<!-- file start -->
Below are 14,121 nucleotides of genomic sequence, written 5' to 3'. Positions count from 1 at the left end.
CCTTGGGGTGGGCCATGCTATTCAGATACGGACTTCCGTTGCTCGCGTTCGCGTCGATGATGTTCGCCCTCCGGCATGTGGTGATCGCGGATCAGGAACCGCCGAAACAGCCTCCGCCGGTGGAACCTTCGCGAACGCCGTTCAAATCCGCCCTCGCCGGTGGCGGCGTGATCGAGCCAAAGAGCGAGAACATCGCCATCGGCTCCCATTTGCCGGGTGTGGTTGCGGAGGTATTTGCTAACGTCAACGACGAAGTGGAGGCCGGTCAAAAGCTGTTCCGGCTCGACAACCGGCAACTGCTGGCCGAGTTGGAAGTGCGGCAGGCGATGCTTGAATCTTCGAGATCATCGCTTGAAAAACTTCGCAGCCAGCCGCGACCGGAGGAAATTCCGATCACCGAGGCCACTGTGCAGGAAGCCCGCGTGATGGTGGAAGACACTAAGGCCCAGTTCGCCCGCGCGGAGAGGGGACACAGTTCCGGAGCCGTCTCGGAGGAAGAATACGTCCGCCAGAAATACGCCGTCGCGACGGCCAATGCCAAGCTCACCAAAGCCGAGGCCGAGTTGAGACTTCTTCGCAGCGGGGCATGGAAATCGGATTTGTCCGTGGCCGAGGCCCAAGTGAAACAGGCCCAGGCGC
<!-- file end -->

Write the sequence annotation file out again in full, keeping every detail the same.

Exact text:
Below are 14,121 nucleotides of genomic sequence, written 5' to 3'. Positions count from 1 at the left end.
CCTTGGGGTGGGCCATGCTATTCAGATACGGACTTCCGTTGCTCGCGTTCGCGTCGATGATGTTCGCCCTCCGGCATGTGGTGATCGCGGATCAGGAACCGCCGAAACAGCCTCCGCCGGTGGAACCTTCGCGAACGCCGTTCAAATCCGCCCTCGCCGGTGGCGGCGTGATCGAGCCAAAGAGCGAGAACATCGCCATCGGCTCCCATTTGCCGGGTGTGGTTGCGGAGGTATTTGCTAACGTCAACGACGAAGTGGAGGCCGGTCAAAAGCTGTTCCGGCTCGACAACCGGCAACTGCTGGCCGAGTTGGAAGTGCGGCAGGCGATGCTTGAATCTTCGAGATCATCGCTTGAAAAACTTCGCAGCCAGCCGCGACCGGAGGAAATTCCGATCACCGAGGCCACTGTGCAGGAAGCCCGCGTGATGGTGGAAGACACTAAGGCCCAGTTCGCCCGCGCGGAGAGGGGACACAGTTCCGGAGCCGTCTCGGAGGAAGAATACGTCCGCCAGAAATACGCCGTCGCGACGGCCAATGCCAAGCTCACCAAAGCCGAGGCCGAGTTGAGACTTCTTCGCAGCGGGGCATGGAAATCGGATTTGTCCGTGGCCGAGGCCCAAGTGAAACAGGCCCAGGCGC